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Borderline Personality Disorder & Relationships

Instructor: Karin Gonzalez

Karin has taught middle and high school Health and has a master's degree in social work.

In this lesson you will learn the definition and symptoms of borderline personality disorder, as well as how having borderline personality disorder affects relationships. Following the lesson will be a brief quiz to test your knowledge.

What is Borderline Personality Disorder?

Trisha's therapist diagnosed her with borderline personality disorder and attributed it to her environment, namely her abusive upbringing. She grew up in a home where she was sexually molested by her uncle and often neglected by her parents. Due to these circumstances, Trisha was never able to fully trust and rely on her adult caregivers growing up. She was also not able to form secure and healthy attachments. Now, she is unable to maintain stable relationships with men. Trisha and her therapist have a long journey of treatment ahead of them!

Borderline personality disorder (BPD) is characterized by a tendency to have consistently unstable relationships with others, impulsivity, deep-rooted fears of abandonment, unstable self-esteem, feelings of emptiness, intense and unsubstantiated anger, and paranoia. Paranoia in BPD is characterized by an unreasonable mistrust of the intentions of others, and centers around feelings of insecurity and fears of being hurt or abandoned in their interpersonal relationships.

Adolescents can be diagnosed with BPD and the symptoms often look similar to those of adults. The causes of personality disorders can be genetics, biological factors or environment. Treatment of personality disorders is a tough and long process involving therapy and, sometimes, psychotropic medications. Psychotropic medications are medications that are intended to treat a mental, rather than physical, condition. The good news is that BPD does not have to be a lifelong condition and symptoms can improve with proper treatment.

Research using MRIs has shown that the ventromedial prefrontal cortex, which is an important part in self-control, is less active in people with BPD, suggesting a cause for their impulsivity.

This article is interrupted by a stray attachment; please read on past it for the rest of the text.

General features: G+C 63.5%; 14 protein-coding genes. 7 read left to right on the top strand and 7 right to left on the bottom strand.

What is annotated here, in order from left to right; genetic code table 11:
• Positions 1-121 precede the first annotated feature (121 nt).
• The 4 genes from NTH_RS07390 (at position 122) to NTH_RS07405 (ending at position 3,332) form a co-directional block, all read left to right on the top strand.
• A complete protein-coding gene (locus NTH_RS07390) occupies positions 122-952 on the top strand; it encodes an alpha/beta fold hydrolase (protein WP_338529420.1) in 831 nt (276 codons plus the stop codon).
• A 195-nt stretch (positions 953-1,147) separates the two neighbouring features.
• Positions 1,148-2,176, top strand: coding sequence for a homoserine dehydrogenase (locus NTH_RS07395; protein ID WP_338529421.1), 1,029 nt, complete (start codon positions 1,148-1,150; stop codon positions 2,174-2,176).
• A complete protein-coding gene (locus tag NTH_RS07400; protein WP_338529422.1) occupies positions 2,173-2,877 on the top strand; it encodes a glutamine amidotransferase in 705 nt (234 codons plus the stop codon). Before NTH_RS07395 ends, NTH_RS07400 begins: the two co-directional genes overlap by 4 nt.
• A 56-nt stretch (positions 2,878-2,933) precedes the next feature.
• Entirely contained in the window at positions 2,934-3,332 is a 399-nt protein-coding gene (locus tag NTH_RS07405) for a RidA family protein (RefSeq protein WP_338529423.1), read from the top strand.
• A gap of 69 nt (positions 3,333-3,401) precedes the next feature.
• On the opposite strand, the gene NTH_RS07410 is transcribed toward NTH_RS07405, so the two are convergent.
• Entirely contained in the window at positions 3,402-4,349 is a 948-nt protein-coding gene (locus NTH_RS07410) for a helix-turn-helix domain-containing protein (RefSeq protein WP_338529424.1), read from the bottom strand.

Abnormal brain structure in a person with Borderline personality disorder.

How Does Borderline Personality Disorder Affect Relationships?

The symptoms of BPD make it difficult for someone to form and maintain healthy relationships. Let's look at some reasons why.

Fluctuating between idealizing someone to hating them. A person with borderline personality disorder may hold a person in high esteem at one moment and then hate them the next. It's a dance between 'I love you' and 'I hate you.'This dance, unfortunately, usually ends poorly, with either anger, violence or dissolution of the relationship all together.

Let's look again at Trisha. Trisha quickly falls in love with Bill, a man that she met through an online dating website. They have a couple of dates, and Bill loves that Trisha always compliments him and is highly affectionate. But things quickly turn for the worse when Trisha asks Bill a question about marriage on the third date. Bill replies that he wants to take things slowly. Trisha, scarred from a lifetime of abandonment issues, instantly interprets Bill's answer to mean that he is looking to end the relationship. Trisha's demeanor changes from loving to enraged, and after a few angry words, she impulsively stands up and leaves the restaurant. Bill is immediately turned off and confused by Trisha's outburst.

After a couple more outbursts, Bill decides to end the relationship.

Low self-esteem. Trisha revealed insecurities about her weight, appearance and intelligence to Bill. She constantly needed Bill to reaffirm her worth. She constantly needed Bill to tell her that he loved her. The truth is that Trisha did not think herself worthy or lovable. Low self-esteem is common amongst people with BPD.

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